Pacers head coach Frank Vogel summed it up best: “Same old Derrick Rose I remember before the injury. He’s special.”
It was just a preseason game, but in the Bulls’ 103-98 victory Friday night over the Pacers at the United Center, Rose put on a show, a vintage, MVP season-like performance. It wasn’t just his 32 points, but the way he did it: 9-for-15 from the field, 4-for-7 from three-point range and 10-for-13 from the free-throw line, not to mention nine assists, in 31 minutes of play, the most action he’s seen in the preseason thus far.
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But even those numbers don’t convey the point guard’s impact. With Vogel and Bulls head coach Tom Thibodeau both seemingly striking a tacit agreement to treat the second exhibition matchup between the two divisional opponents like a playoff series, Rose, along with other regulars from both squads, played down the stretch of the tight-knit contest.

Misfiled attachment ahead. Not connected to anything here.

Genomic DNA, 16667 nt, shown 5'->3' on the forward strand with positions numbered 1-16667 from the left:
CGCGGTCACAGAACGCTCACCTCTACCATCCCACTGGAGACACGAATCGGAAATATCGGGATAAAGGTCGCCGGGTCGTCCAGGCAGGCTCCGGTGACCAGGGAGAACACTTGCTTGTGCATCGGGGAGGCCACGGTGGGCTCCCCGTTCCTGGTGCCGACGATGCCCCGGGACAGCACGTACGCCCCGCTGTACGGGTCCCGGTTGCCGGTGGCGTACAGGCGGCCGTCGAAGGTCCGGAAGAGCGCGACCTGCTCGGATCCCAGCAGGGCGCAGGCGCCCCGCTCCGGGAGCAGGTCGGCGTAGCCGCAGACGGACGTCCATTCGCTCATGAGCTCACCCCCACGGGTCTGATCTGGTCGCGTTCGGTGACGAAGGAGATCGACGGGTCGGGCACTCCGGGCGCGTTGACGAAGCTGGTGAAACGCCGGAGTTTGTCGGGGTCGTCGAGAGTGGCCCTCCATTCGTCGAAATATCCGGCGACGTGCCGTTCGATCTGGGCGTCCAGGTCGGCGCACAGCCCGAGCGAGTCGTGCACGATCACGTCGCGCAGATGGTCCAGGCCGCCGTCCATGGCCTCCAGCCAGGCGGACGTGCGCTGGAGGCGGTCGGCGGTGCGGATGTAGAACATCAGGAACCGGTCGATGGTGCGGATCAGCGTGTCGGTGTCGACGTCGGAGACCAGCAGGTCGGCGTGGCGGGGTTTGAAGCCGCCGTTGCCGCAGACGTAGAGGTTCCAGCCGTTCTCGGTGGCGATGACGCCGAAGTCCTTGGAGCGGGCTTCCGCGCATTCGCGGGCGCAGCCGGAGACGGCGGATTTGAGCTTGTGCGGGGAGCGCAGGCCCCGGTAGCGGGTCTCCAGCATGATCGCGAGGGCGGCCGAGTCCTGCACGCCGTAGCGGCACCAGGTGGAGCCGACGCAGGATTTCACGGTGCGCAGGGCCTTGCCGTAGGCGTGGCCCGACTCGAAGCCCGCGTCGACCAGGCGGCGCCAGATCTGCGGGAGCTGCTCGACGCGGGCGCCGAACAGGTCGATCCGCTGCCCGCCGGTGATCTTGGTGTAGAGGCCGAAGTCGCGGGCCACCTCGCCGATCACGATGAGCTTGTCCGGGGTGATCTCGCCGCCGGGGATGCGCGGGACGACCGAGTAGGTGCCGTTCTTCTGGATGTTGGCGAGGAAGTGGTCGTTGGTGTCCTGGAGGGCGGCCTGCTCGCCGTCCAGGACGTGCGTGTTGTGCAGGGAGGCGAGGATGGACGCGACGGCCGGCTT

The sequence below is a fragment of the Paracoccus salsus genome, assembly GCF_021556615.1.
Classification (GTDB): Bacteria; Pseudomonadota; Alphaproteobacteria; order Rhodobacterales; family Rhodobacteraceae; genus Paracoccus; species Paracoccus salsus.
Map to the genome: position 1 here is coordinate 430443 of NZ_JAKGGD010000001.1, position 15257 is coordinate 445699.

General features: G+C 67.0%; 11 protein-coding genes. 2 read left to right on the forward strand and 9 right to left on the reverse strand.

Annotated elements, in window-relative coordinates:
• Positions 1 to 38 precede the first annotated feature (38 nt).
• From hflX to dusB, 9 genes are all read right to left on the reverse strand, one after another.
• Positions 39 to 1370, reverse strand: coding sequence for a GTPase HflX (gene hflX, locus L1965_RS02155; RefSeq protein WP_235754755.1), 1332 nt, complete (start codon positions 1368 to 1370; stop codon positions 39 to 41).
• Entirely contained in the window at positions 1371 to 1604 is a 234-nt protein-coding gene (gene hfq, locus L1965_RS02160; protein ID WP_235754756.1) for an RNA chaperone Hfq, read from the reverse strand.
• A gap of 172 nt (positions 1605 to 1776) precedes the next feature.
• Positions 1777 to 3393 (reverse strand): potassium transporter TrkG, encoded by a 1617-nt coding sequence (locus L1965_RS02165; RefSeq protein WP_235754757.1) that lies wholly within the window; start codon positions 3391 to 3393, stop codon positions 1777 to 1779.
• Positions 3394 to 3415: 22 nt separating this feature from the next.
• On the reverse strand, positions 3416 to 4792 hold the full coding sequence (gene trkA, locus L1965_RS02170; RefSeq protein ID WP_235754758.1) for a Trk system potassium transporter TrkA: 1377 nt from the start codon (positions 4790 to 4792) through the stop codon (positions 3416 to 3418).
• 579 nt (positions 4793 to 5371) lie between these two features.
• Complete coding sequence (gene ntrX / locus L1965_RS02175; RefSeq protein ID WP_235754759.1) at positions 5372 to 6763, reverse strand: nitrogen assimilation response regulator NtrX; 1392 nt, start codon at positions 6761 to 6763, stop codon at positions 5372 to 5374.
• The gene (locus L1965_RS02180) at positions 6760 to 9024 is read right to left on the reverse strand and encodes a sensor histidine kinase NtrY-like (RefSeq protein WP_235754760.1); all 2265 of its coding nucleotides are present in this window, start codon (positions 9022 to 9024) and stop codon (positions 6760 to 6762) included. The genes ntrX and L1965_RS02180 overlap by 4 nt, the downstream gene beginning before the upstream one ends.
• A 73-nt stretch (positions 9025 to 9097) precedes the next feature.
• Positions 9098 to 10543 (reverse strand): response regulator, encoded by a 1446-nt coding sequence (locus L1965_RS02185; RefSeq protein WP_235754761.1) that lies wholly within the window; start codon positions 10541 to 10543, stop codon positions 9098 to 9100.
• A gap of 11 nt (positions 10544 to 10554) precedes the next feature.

That’s when he showed that not only were his skills back, but his killer instinct and ability to close out games hadn’t gone anywhere either. Rose scored 10 points in the final 3:44 of the contest
“It felt good being out there. I’m just happy [Thibodeau] gave me the opportunity and that we won the game. I would’ve been hurt if we would’ve lost this game tonight with us having to fight back,” Rose explained. “That’s the way I’ve been playing in practice. I’m not holding back, whatever shot you give me, I’m taking, no matter if I miss it three or four times. With our offense, you have to take the open shots that you get or we’re going to be very stagnant. For me, I think I work hard. So the shots that I’m taking, I’m not going to miss them all game.”
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“That was the game plan. If they don’t double-team me or get the ball out of my hand, it’s going to be tough. But for me, it’s really driving those last four minutes and trying to get to the line and slow the game down,” he said of the Bulls’ late-game strategy. “Really attack. I think they had Hibbert in the pick and roll, really attack his legs and pull people in. I think at that time, we had Tony, Murph, Lu and Taj out there and just trying to draw guys in so guys have a comfortable shot, where they’re walking into their shots.”